By Paul Freeman [2006 Interview]

It's difficult to describe the career of Burt Bacharach without making it sound like hyperbole. But the fact is -- a list of his hit songs would exceed this article's word count. The brilliant composer/pianist's impact on pop history is immeasurable.

Late last year, Bacharach released ”At This Time,” his first solo album in more than a quarter-century. Seasoned with rich jazz flavors, his music is, as always, deceptively complex, though instantly irresistible. With this CD, not content to bask in a warm, nostalgic breeze, he invokes a tempest, stirring political passion into the mix.

Why did he wait so long to record again as a solo performer? "There was no reason to," says Bacharach. "I was writing for other people, doing other projects, doing concerts. And the record business is very strange. But this album was done because I needed to say something politically that would have an edge."

He found support from Sony BMG CEO Rob Stringer. "He's very powerful and he's very great. He actually cares about music, instead of just the bottom line. I'm very pleased with the way the record came out."

The CD won the Grammy for Best Pop Instrumental Album. But this new work also features Bacharach's debut as a lyricist. Previously, he had teamed with such notable wordsmiths as Hal David, Carole Bayer Sager and Elvis Costello.

Guest vocalists on "At This Time" include Rufus Wainwright, Dr. Dre and Costello, who sings Bacharach's politically charged "Who Are These People?"

"Things kept getting worse in our world and words and concepts just came into my head, songs like 'Who Are These People?,' 'Please Explain,' 'Where Did It Go?' I'm just a messenger. I'm getting my message across."

He doesn't mince words about George W. Bush's failures. "He will go down in the history of our country as the worst President we have ever had, I do believe. Gore could have done a better job."

In addition to strong antiwar sentiments, Bacharach is motivated by environment concerns. He touts the urgency of the film "An Inconvenient Truth." "Whether you're Republican or Democrat, whether you like Al Gore or not, be aware. I took my 10-year-old, my 13-year-old to see it. They got it. It should be shown in schools."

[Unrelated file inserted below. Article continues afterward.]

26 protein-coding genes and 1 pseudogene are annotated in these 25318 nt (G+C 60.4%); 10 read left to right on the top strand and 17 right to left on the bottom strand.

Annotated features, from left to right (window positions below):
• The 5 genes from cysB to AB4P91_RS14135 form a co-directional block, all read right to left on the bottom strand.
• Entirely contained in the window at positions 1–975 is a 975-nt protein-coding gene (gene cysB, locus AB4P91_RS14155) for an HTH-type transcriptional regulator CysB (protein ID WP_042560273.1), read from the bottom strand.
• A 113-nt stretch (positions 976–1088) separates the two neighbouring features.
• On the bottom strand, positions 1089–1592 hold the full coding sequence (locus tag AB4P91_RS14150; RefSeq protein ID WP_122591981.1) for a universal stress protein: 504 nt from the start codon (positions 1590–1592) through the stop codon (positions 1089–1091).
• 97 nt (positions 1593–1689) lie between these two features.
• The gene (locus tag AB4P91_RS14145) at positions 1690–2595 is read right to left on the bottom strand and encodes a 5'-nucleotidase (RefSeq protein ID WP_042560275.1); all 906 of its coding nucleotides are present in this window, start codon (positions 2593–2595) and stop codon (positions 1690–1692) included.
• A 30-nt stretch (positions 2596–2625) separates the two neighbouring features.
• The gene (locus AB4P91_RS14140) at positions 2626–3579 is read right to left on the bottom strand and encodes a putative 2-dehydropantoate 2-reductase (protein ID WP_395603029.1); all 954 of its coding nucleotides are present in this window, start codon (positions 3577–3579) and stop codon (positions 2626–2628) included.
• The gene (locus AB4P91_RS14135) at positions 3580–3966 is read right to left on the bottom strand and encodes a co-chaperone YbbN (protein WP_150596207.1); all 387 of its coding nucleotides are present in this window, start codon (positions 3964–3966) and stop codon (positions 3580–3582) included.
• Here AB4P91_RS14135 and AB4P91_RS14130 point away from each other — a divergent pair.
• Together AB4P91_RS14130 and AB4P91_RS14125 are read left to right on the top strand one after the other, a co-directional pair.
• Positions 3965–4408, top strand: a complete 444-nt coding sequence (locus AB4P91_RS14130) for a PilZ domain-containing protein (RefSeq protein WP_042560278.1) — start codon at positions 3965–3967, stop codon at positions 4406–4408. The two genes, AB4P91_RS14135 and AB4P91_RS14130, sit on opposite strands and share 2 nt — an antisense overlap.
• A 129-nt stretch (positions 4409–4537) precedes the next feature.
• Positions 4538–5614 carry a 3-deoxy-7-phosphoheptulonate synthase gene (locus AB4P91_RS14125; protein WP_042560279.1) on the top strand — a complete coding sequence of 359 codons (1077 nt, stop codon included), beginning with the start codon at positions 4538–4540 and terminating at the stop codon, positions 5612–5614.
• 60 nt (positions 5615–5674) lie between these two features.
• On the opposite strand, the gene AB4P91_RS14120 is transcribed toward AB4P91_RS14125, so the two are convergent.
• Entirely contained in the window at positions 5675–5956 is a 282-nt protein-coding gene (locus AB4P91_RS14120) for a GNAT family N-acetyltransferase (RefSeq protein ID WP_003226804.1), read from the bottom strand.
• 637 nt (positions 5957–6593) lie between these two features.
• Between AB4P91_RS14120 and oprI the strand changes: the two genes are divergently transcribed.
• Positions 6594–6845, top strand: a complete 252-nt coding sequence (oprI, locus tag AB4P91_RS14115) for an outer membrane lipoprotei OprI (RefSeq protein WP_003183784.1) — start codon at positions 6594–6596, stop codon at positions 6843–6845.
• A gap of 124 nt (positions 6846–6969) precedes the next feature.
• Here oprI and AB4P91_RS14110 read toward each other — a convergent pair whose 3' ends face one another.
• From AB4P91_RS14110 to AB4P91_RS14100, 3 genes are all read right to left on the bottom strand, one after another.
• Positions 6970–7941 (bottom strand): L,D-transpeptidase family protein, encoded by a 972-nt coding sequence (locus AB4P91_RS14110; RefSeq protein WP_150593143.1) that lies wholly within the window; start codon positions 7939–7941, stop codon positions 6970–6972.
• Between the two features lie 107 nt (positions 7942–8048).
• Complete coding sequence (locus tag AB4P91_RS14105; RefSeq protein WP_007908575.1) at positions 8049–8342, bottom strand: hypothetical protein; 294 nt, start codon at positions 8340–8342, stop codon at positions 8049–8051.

Bacharach occasionally writes blogs for the Huffington Post web site and. He works for political candidates, including Tammy Duckworth, the Major who lost both legs in Iraq, and is running for Congress as an Illinois Democrat.

Bacharach strives to help change the political landscape, including the composition of the House of Representatives. "Is it an exercise in futility? I don't know. But I know it's a real exercise in futility, if I don't try."

His goal in concert, however, will always be to entertain. "I'll never cheat an audience. I don't fool myself. I know they're there to hear the music they know. But I'll still do at least four things from the album, including 'Who Are These People?'

"I like being on the road. I like playing for an audience. I like what I can possibly give them... and what they give me back."

Audiences love hearing such timeless classics as "Anyone Who Had A Heart," "Say A Little Prayer," "Do You Know The Way To San Jose," "Raindrops Keep Fallin' On My Head". "The Best That You Can Do, "That's What Friends Are For," and "What The World Needs Now."

Bacharach can also sing his own compositions, in a voice that's wonderfully expressive and distinctively his own.

"There's a certain license about a writer being able to sing his own songs. You've got some really great singers out there who write their own material, like John Mayer. But there have been songwriters who sang with a lot of imperfection in their voice. Sammy Cahn used to do it. And it can be interesting."

In today's industry, where production values and videos often supersede the music itself, Bacharach wonders how long a shelf life performers like Back Street Boys and Britney Spears will have.

"You have to have a song there, you know what I mean? When all the synthesizers and sounds are pulled back and the drum loops are gone, what's left? If there's nothing, then that music will disappear. It's like restaurants -- they're in fashion for two months, then they're gone."

The music of Bacharach withstands the test of time. Cutting edge artists continue to cover his songs and cite him as an influence. His immortality is ensured.

"I'm lucky I wrote the bulk of the songs when I did. The market's changed. What do we have? The hip-hop generation. Rap. When was the last time you heard a new, great, great song?

"Artists like Dionne Warwick, Gladys Knight, Aretha, Chicago, Earth Wind & Fire -- they may not have hit records anymore, but they sell out everywhere they go. These are survivors. There music is strong. Their music is great."

Don't misunderstand. Bacharach embraces positive change. He's not mired in the past. Composer of film scores and Broadway shows, winner of Grammys, Oscars and Emmys, Bacharach, at 78, still seeks new challenges. "You can't stand still, man," he says.

Bacharach still believes that music can change the world for the better. "The power of music is important. It always will be."